APPLICATIONS OF TECHNOLOGY:
- Diagnostic tool for early detection of Alzheimer’s disease in living patients
- Disease class predictions in the absence of overt pathology
- Diagnostic for early detection of other neurodegenerative or neurological diseases
- Potential diagnostic tool for a broad range of illnesses, including COVID-19 and breast cancer
- Precision medicine
- Monitoring during therapeutic treatment
- Very early diagnosis in living patients
- Easy sample preparation
- Samples can be collected anywhere from rural to urban areas and sent for rapid testing
- Uses standard laboratory equipment
- Provides rapid results
- Wide applicability
The brain is not accessible during life. Thus, early tests for many neurodegenerative diseases such as Alzheimer’s or Parkinson Disease are generally lacking at a time when treatment would be most valuable. Moreover, key features such as cognitive decline in Alzheimer’s disease are part of normal aging and are difficult to diagnose as disease-related during life. Many dementias have similar features and are often confused with other diseases. We lack methods to screen living patients for the early onset of a neurodegenerative disease at a time when they are most treatable. New biomarkers are needed to predict who will develop disease, when onset will occur, and the outcome of therapeutics before the onset of symptoms.
Berkeley Laboratory scientists describe spectral phenotyping, a new kind of biomarker that makes disease predictions based on chemical rather than biological endpoints of cells. Spectral phenotyping uses Fourier transform infrared (FTIR) spectromicroscopy to produce chemical signatures which uniquely classifies a disease state at early stages in living patients or before obvious symptoms. FTIR has been applied extensively as an investigative tool in the laboratory, or in postmortem differential diagnosis, but has yet to gain widespread use as an early detection diagnostic in living patients.
Berkeley Lab scientists have developed a new method that makes it possible to predict and to classify the onset of specific diseases using FTIR of accessible cell types such as a skin sample or a cheek swab. The proprietary technique pairs FTIR with novel algorithms and new biological data to use changes to non-neural cells that track with the onset of neurodegenerative diseases.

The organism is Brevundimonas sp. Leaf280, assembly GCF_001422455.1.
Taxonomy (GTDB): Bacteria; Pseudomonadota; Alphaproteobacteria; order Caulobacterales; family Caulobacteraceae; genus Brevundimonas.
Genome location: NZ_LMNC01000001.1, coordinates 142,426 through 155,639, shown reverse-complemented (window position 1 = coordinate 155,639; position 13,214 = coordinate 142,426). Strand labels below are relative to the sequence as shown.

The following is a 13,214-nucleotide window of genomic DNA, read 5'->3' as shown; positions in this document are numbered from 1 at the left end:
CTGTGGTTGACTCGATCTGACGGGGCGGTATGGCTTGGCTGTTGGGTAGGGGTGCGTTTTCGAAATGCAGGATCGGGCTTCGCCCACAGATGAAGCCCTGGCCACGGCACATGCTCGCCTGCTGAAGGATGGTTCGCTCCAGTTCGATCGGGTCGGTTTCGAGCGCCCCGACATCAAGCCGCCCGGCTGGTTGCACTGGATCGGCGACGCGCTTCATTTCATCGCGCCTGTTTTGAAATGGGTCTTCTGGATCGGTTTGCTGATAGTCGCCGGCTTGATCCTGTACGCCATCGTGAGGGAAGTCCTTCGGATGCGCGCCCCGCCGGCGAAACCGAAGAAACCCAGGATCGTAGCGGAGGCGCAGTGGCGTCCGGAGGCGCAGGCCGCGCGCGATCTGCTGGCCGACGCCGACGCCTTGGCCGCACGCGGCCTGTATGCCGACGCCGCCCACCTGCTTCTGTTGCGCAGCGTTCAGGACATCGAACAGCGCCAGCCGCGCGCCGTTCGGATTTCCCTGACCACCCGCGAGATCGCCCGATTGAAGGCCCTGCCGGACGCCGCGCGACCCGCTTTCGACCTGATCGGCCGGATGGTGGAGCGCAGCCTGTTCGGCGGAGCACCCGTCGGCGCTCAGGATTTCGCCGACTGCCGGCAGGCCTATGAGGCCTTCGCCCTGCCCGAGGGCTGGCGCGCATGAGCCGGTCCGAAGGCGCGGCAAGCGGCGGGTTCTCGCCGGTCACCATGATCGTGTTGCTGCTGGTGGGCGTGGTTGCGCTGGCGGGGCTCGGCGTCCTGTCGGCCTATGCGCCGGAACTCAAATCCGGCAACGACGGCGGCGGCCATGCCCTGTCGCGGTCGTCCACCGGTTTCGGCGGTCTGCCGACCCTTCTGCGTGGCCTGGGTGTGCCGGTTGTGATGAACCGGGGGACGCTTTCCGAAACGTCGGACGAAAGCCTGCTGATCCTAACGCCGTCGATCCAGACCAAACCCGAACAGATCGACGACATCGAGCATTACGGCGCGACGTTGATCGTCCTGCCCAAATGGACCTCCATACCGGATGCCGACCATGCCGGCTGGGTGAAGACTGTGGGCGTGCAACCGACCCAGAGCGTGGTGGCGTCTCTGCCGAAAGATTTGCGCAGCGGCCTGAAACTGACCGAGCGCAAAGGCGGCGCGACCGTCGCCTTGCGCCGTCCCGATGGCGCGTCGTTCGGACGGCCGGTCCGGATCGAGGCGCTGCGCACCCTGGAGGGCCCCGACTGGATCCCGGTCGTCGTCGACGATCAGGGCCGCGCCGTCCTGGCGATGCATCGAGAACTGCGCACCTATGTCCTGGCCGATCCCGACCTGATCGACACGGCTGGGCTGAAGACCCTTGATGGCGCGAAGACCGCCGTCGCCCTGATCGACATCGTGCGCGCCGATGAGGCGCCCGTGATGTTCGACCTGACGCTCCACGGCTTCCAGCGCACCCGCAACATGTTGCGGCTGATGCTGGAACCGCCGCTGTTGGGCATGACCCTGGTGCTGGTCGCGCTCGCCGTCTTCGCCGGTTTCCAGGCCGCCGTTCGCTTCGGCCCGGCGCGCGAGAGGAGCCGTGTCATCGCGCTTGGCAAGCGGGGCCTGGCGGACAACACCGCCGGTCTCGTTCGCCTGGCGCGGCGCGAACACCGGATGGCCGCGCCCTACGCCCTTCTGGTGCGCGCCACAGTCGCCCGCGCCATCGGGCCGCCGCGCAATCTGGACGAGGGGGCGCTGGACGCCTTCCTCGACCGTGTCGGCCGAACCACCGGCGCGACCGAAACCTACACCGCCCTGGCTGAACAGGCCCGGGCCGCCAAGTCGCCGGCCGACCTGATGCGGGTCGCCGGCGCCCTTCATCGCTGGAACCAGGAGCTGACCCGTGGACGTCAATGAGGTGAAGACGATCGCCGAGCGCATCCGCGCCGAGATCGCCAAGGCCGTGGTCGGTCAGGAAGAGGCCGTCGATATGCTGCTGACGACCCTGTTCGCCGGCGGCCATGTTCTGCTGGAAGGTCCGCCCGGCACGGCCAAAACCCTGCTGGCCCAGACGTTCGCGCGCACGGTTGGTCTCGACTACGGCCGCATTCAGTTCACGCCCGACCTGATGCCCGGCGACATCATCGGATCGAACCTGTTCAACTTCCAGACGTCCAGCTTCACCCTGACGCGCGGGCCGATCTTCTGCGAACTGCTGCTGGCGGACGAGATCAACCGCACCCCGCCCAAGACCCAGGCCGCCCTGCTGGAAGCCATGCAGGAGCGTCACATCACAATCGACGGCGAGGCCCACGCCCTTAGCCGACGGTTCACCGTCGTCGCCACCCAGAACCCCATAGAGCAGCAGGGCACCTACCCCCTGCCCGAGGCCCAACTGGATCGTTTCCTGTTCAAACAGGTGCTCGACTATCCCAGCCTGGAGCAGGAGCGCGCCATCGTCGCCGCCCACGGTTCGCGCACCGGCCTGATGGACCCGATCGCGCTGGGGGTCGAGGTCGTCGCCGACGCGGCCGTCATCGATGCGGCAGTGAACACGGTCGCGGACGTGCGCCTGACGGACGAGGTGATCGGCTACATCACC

The invention is novel in a number of ways: It uses accessible surrogate (skin or buccal) cells for disease predictions; it uses a unique algorithm using statistical methods that provides accurate predictions; analysis is rapid; it can accurately reflect disease status in cases where diagnosis is difficult or impossible using traditional methods; it distinguishes among individual patients.
This technique could be made quickly and eventually portable. Because the technique relies on infrared light and sensors, it is quicker and less labor intensive than many other techniques for peering into the content of cells and bodily fluids, such as mass spectrometry or antibody-based tests.
This technique could be applied to a number of other diseases. So far, Berkeley Lab scientists have been able to accurately diagnose Alzheimer’s and Huntington’s disease in live mice before any outward symptoms are detectable, as well as in human skin cells collected from living patients known to suffer from these diseases in samples that were collected before disease onset. Thus, the technology is clinical-development ready. There is every reason to expect this novel technique can be applied to a broad variety of diseases, including cancers or viral infection. These avenues are ripe for exploration.
If deployed in the clinical setting, this technique would be useful not only for early detection and diagnosis, but also patient monitoring and personalized medicine. It would give medical care professionals the ability to alter treatment based on a patient’s individual reaction to treatment. This technique may also give physicians the ability to distinguish among disease subtypes, and early detection allows pathways to accurately direct treatment.
FOR MORE INFORMATION:
Lila Lovergne, Dhruba Ghosh, Renaud Schuck, Aris A. Polyzos, Andrew D. Chen, Michael C. Martin, Edward S. Barnard, James B. Brown and Cynthia T. McMurray. An infrared spectral biomarker accurately predicts neurodegenerative disease class in the absence of overt symptoms, Scientific Reports
Cynthia McMurray, Michael C. Martin, Edward S. Barnard, James B. Brown
STATUS: Patent pending
OPPORTUNITIES: Available for licensing or collaborative research